Investing in Bricks and Mortar Abroad
In the current challenging financial market environment characterized by uncertainty, low returns and zero or negative interest rates, investors are increasingly looking beyond traditional asset classes. Real estate is particularly in focus thanks to its robust income returns.
According to Preqin1, there were 492 private real estate funds in Q1 2016 – an all-time high. The growing interest in international real estate investments reflects the segment's ability to help investors meet their investment needs and goals.
The ongoing near zero-interest environment in most industrialized nations poses a variety of challenges to investors. Traditional fixed-income investments do not provide the yield levels they used to. On the other hand, an investment portfolio should also perform robustly in an environment with less ample monetary liquidity, notwithstanding the possibility that the current situation could prevail for some time.
In addition, demographics will have a significant impact on the Asset Management industry. As the median age increases, customers will demand more income-generating assets. A recent PwC survey of asset managers showed that low-risk yield products are the single most important product type2.
This is primarily because markets vary greatly from country to country and investors often know their own markets best. However, by investing in international real estate markets, investors can not only benefit from developments outside their home countries, but also diversify their portfolios and improve their risk-return profiles.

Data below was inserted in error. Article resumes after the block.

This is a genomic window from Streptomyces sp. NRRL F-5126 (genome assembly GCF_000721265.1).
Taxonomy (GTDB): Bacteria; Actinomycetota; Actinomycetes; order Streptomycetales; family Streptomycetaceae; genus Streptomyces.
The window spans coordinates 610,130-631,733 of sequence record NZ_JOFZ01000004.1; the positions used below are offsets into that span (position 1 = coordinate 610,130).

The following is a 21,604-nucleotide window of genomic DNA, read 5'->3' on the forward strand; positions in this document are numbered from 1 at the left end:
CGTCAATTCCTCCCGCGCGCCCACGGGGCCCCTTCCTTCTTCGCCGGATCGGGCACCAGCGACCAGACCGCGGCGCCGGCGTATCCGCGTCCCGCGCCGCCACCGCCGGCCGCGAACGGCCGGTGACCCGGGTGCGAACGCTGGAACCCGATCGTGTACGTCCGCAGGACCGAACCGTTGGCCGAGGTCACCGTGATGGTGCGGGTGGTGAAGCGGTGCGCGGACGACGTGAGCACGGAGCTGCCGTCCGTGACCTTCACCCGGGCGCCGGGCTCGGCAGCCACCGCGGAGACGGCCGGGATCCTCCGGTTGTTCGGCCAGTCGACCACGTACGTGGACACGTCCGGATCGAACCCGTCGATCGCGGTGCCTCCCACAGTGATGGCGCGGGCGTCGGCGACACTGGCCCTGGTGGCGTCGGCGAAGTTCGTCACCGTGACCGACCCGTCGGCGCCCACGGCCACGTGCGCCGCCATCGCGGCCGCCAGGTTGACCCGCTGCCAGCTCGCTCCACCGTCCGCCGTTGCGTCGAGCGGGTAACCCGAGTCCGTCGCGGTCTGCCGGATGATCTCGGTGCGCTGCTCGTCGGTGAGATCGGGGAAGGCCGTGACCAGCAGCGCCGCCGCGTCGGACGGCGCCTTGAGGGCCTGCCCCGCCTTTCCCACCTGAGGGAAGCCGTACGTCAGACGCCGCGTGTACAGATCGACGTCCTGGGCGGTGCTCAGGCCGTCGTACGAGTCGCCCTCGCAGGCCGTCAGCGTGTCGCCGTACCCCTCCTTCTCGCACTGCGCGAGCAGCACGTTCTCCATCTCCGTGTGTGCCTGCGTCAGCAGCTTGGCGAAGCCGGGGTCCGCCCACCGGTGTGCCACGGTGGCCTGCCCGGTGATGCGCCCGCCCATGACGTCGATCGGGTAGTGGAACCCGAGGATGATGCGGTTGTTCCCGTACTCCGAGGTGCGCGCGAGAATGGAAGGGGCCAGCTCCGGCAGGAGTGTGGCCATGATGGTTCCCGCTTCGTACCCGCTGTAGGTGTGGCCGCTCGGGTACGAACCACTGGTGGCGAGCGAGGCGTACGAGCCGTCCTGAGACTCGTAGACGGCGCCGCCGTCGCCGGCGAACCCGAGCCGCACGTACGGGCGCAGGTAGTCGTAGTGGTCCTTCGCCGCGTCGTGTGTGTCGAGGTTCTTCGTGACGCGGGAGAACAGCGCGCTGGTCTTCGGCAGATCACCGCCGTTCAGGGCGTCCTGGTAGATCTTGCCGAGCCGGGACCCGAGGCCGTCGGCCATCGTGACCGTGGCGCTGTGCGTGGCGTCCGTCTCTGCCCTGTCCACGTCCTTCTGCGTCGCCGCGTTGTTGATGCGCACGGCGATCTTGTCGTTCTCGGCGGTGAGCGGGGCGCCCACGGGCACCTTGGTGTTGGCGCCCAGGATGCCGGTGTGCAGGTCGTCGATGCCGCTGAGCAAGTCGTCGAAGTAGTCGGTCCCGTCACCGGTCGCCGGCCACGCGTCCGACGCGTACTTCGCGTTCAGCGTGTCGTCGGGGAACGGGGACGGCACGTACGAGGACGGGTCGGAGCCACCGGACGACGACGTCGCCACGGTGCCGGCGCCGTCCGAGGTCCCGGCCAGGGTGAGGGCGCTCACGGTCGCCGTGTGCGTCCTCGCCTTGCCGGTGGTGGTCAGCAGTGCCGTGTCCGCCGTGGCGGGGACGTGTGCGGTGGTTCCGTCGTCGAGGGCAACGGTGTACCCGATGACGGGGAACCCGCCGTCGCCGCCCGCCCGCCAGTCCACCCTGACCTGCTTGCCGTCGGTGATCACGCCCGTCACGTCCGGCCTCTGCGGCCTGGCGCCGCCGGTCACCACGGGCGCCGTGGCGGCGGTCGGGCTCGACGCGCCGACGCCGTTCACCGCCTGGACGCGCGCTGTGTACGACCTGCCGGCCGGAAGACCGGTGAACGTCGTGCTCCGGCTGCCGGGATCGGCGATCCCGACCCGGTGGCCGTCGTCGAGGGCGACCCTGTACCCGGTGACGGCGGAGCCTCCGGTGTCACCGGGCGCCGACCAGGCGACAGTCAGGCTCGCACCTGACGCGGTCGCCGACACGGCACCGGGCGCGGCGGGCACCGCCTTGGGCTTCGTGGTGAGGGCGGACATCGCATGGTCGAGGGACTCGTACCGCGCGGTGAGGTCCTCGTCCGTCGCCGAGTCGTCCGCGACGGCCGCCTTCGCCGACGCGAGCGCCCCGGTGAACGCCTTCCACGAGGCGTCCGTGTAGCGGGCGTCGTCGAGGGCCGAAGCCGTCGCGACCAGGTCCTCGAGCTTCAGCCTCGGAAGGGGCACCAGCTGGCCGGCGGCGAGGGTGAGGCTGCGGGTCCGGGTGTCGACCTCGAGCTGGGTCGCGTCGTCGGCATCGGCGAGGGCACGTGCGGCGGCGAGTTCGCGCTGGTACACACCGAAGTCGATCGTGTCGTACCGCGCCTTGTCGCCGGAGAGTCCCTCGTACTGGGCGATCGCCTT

Benefits of Internationalization – Capturing Value Across Markets
Real estate markets differ significantly, for example in terms of transparency, taxation, but perhaps most importantly, they differ in where they stand in the real estate cycle. This means that successful investment and expansion abroad requires time, highly-specific expertise and a global platform. "Even in a country as small as Switzerland: if you're sitting in Zurich, it's not easy to invest in Geneva. You have to be informed about changes in regulation and taxation or zoning. If you then apply the same logic at the international level, differences are magnified by different local standards, cultures, legal frameworks and macroeconomic environments", says Ulrich Braun, Head Strategy and Advisory for Credit Suisse's Real Estate Investment Management.
Even in a country as small as Switzerland: if you're sitting in Zurich, it's not easy to invest in Geneva.
This has two consequences: On the one hand, real estate research is indispensable to investing internationally and becomes even more important when the scope broadens from a national to an international approach. On the other hand, it is also important to have experts on the ground, which is why fund managers work closely with local specialists.
There are a number of ways to invest in international real estate, ranging from directly or indirectly invested international real estate funds, REITS and real estate equities, through to customized real estate mandates or club structures.
Direct and Indirect Investment Funds